What happens in El Salvador has an impact on Bitcoin’s ascent to new highs?

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El Salvador became the first country to legalize bitcoin on September 7, this year, making it the first country to do so.

While the move advanced the narrative of Bitcoin and the larger crypto market in terms of mass adoption, it also sparked a wave of speculation in El Salvador from both the opposition and citizens.

Thousands of Salvadorans took to the streets in the nation’s capital on October 18 to protest the leadership’s economic policies, including the decision to make BTC legal tender in the country. Protesters chanted slogans such as “Bitcoin is a fraud” and “No to dictatorship,” while Bukele appeared to downplay the outpouring of dissent. But what would happen to Bitcoin if these ideologies clashed?

The year 2021 was a year of extreme highs and lows caused by global macro-events and FUDs that fueled the momentum of space, primarily BTC. Clearly, Bitcoin’s price had been heavily influenced by social sentiment throughout the year.

Notably, when El Salvador’s Legislative Assembly passed the Bitcoin Law on June 8, BTC’s price increased by nearly 25% in the following three to four days. The El-Salvador hype, on the other hand, had little effect on the price, with BTC falling below $30K in the following two weeks.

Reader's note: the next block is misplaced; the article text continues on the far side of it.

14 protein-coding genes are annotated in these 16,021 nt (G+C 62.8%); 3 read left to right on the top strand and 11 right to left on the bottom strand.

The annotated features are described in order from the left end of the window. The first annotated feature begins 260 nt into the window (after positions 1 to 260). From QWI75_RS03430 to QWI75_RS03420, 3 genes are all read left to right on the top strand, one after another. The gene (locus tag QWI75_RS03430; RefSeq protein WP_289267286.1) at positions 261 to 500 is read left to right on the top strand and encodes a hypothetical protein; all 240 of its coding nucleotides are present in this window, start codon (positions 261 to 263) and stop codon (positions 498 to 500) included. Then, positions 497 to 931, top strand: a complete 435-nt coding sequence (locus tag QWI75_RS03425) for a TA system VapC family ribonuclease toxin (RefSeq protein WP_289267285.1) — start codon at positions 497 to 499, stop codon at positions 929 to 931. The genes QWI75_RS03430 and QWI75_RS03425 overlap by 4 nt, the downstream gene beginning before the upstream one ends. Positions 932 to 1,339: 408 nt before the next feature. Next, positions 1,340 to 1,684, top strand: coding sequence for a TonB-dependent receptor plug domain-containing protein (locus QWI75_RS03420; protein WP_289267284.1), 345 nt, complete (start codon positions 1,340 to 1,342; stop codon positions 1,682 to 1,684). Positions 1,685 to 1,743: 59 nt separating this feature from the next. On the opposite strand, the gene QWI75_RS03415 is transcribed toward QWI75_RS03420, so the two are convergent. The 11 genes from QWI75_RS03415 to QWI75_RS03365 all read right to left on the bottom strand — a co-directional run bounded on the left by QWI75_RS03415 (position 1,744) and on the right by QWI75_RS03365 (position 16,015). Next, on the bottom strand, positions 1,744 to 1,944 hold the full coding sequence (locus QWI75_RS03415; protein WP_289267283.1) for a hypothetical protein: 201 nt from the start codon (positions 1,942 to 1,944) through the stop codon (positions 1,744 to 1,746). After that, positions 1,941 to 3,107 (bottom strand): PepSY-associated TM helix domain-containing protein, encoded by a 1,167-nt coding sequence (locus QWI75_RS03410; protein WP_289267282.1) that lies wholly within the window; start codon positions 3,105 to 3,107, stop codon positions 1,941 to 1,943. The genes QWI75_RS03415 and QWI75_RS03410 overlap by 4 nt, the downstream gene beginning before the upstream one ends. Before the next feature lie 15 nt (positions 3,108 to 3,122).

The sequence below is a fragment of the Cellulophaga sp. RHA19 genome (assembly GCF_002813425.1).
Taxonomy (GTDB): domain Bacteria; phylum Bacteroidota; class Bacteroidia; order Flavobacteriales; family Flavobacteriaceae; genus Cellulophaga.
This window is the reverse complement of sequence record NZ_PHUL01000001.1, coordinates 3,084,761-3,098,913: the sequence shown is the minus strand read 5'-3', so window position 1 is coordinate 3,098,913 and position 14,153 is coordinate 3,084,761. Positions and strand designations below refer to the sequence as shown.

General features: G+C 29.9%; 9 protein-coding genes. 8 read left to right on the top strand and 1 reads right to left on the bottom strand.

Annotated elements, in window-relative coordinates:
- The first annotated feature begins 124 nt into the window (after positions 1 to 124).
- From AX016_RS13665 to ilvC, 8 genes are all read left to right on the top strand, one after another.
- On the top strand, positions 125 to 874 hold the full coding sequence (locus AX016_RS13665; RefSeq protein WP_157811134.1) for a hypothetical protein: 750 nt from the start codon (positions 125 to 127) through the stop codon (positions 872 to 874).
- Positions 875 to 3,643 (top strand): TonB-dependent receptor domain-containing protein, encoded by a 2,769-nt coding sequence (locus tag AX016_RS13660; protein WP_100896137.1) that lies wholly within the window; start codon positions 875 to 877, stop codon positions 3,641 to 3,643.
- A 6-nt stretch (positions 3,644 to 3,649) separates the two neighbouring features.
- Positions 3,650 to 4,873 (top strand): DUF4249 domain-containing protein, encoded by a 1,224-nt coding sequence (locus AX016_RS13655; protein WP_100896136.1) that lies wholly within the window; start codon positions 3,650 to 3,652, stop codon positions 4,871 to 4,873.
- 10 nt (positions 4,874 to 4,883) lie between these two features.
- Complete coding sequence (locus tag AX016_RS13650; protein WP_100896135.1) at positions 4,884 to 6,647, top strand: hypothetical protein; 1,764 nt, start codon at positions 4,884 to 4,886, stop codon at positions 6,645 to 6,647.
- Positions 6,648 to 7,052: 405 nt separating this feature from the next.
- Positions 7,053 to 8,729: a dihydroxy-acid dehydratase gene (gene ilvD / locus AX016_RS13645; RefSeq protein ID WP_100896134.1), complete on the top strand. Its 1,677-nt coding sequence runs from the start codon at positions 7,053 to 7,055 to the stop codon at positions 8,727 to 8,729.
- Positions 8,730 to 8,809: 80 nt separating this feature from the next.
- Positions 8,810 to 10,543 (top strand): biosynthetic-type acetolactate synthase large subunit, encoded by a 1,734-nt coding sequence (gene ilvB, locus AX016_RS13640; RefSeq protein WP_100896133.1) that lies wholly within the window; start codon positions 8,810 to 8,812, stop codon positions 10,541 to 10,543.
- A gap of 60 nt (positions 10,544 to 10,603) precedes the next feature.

Similarly, Bitcoin’s price plummeted after it was designated as legal tender in El Salvador on September 7. Its price dropped by nearly 18 percent, as did the broader market, as a result of a flash crash.

So, while the El Salvador hype pushed the narrative in terms of mass adoption, it did not have the expected effect on BTC’s price. Nonetheless, at the time of writing, anticipation of a new BTC price ATH was high, as was the hope of a BTC ETF; will these protests have an impact on BTC’s global status? That is why it is critical to examine the El Salvador BTC fiasco and what it entails.

Bukele hoped that the adoption of BTC in El Salvador would help the country retain the more than $400 million in financial fees lost when Salvadorans send remittances… Brinkwire short summary.

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